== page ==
Monday, December 15, 2008
This is a posting about categorisation. It concerns the seven categories created for the Designs of the Year award which are: Architecture, Fashion, Furniture, Graphics, Interactive, Product and Transport. There is no category for services, which constitute a significant part of developed and developing economies. "Services" is of course a problematic term, an artefact of economic categorization that is perhaps too big to be useful. And it can be tricky to distinguish between where a product ends and service begins when you look at something like a car or a plane, where the servicing of the object and financing of the purchase may turn out to be more significant economically or in the mind of the consumer. As some management academics have suggested, the services category is everything services are not and that doesn't get us far.
But despite the problems with the "services" category, I could not help wishing there was one when I looked at the designs proposed for awards. It's great to see the Design Museum shifting its awards from individuals to projects, bringing to public attention many interesting projects in diverse fields of activity. The list of nominees is now public. But the choice of categories, I would argue, matters because it shapes the conversation about how and where design matters. As Bowker and Star (1999) showed in "Sorting Things Out: Classification and its Consequences", classification has important consequences for individuals and for society.
In Designs of the Year, service design consultancy Engine's work with Kent County Council on the Social Innovation Lab comes under graphic design, for example. Within the transport category, there are excellent, possibly world changing projects which include services wrapped around objects such as the San Francisco charge spot for electric cars. One of the entries (which I found in the booklet I picked up at the museum, but not on the website) - Streetcar - which was designed by consultancy live|work, does not mention them as its designers.
My objection to these categories is that they serve to privilege and continue the object-centred way of thinking about design. Yes, you could say it's still the way of thinking of design that dominates design education. But Richard Buchanan's ideas of design thinking (1992), Victor Margolin's product milieu, Elizabeth Shove et al's Practice-Oriented Product Design and Guy Julier's Design Culture all point to different ways to think about design.
Image from Designs of the Year website project by Engine (used without permission)
Tuesday, December 09, 2008
A film I made about service design practice is now available online as a resource for teaching and research. The film was created as part of a multidisciplinary study entitled Designing for Services in Science and Technology-based Enterprises, led by me and Victor Seidel at Saïd Business School, and involving many of our colleagues as well as designers, science entrepreneurs and other academics from design and organization studies. A publication with contributions from many of these people and discussion of the project as a whole is available.
The film adopts a practice theory perspective to explore what is distinctive about the ways professional service designers go about designing or redesigning services. It follows in detail an encounter between London-based service innovation and design consultancy live|work, and g-Nostics, a company offering personalised medicine, which originates in science research from Oxford University.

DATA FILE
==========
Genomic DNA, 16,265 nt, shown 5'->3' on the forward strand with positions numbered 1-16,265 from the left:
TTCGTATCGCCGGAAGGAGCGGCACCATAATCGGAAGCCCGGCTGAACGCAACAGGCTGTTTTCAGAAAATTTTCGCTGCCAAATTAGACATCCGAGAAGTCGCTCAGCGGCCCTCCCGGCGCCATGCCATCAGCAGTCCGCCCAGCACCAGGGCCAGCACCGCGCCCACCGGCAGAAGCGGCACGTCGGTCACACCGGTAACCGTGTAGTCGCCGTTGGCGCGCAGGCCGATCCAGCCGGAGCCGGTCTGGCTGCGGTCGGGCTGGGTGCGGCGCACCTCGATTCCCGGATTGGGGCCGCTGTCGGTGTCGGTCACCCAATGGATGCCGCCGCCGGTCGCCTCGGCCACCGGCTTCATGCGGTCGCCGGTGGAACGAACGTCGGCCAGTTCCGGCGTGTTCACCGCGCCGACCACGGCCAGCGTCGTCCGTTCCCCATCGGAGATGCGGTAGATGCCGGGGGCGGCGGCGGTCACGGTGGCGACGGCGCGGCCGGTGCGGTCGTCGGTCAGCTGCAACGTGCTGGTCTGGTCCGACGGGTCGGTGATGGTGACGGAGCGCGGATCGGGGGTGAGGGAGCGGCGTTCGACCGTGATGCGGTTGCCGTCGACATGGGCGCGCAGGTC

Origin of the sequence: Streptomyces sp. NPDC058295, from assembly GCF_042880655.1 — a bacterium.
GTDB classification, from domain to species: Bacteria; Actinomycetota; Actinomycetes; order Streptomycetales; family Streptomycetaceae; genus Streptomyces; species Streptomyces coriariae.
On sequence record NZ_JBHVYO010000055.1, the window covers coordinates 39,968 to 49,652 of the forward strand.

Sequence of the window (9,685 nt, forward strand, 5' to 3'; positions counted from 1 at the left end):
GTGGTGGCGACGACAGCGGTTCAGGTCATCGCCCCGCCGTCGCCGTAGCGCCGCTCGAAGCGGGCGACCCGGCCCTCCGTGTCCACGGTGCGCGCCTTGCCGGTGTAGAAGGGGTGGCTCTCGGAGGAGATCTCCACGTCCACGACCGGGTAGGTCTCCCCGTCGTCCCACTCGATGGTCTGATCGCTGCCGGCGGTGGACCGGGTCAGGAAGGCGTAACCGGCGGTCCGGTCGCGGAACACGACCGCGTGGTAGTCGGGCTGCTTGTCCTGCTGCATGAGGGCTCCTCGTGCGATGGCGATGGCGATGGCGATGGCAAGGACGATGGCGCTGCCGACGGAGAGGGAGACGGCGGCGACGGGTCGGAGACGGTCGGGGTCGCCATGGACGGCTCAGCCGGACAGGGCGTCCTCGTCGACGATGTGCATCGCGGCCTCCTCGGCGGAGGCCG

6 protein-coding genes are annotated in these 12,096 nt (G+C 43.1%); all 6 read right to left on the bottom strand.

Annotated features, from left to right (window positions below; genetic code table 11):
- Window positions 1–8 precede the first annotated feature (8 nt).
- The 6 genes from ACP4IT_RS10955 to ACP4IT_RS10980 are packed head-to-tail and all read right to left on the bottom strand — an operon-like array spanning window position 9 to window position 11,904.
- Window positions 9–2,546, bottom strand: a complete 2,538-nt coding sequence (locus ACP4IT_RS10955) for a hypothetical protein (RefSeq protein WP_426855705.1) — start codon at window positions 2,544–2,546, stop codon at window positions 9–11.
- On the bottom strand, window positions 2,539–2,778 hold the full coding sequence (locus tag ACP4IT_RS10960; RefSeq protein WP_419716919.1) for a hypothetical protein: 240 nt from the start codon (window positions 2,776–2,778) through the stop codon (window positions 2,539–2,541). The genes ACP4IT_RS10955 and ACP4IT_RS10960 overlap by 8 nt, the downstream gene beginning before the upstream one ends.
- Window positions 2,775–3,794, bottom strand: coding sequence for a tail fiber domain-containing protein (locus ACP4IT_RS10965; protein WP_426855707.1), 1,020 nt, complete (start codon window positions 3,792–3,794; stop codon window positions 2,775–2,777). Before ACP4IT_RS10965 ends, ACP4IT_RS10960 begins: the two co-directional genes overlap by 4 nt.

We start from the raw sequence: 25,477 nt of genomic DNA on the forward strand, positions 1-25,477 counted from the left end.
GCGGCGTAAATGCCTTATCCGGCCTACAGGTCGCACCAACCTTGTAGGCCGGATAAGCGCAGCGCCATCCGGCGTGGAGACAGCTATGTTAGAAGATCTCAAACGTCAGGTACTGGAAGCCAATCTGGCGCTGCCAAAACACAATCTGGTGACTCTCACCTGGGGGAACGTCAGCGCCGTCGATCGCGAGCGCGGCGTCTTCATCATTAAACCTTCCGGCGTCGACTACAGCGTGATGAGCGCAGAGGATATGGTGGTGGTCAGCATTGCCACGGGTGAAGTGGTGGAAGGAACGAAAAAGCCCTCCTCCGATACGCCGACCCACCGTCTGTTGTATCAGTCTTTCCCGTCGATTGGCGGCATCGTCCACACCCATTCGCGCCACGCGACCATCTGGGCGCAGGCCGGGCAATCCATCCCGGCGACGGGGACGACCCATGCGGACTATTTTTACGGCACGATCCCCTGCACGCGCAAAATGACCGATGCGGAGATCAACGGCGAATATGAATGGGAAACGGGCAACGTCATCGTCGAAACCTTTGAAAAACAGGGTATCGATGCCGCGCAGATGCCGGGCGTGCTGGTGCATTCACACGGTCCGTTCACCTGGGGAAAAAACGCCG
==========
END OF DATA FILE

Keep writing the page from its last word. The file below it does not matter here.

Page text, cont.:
The film observes the designers as they go through some of the steps their design process, and finds that service designers do three things that distinguish their work from that of others. Firstly, the designers looked at the human experience as a whole and in detail. Secondly, they made the service tangible and visible. Finally, they created service concepts.
This research was funded by the Designing for the 21st Century initiative funded jointly by the AHRC and EPSRC.
Monday, December 01, 2008
Designers wary of social theories - imagining that intuition, or something like it, will produce good design - would benefit from being attentive to the work of sociologist Steve Woolgar. In his recent lecture on the occasion of winning the J. D. Bernal Prize by the Society for the Social Studies of Science (4S), Steve produced a thoughtful demonstration of how it's hard to talk about "the social" without talking about objects and how they are involved in constituting it. Many designers, of course, have the opposite problem - they find it hard to talk about anything but objects and aren't interested in what "the social" might be.
Outside of social science, Steve is perhaps less well known than his close collaborator Bruno Latour, but he is an important figure. Their Laboratory Life (1979), is one of the most influential books in social studies of science published in the past 30 years. Steve enjoys telling people that his job title when hired at Saïd was professor of marketing. More recently - having along the way run whole events on the perplexing question of what Science and Technology Studies (STS) is doing in a business school - he has worked with Dan Neyland (now at Lancaster) on studying what they call mundane governance: looking in ethnographic detail at the now day-to-day, possibly boring objects that are involved in governance and accountability. Their examples include things like speed cameras, recycling boxes, and bottles of water. The latter, for example, are turned into weapons of terror once you pass from one zone into another in an airport. Key questions for Woolgar are who, which and what, is accountable to what, which and whom? Once governance is not just about the governance of people, but also about the governance of things, then the categories (and practices) that constitute mundane, ordinary life, should be considered.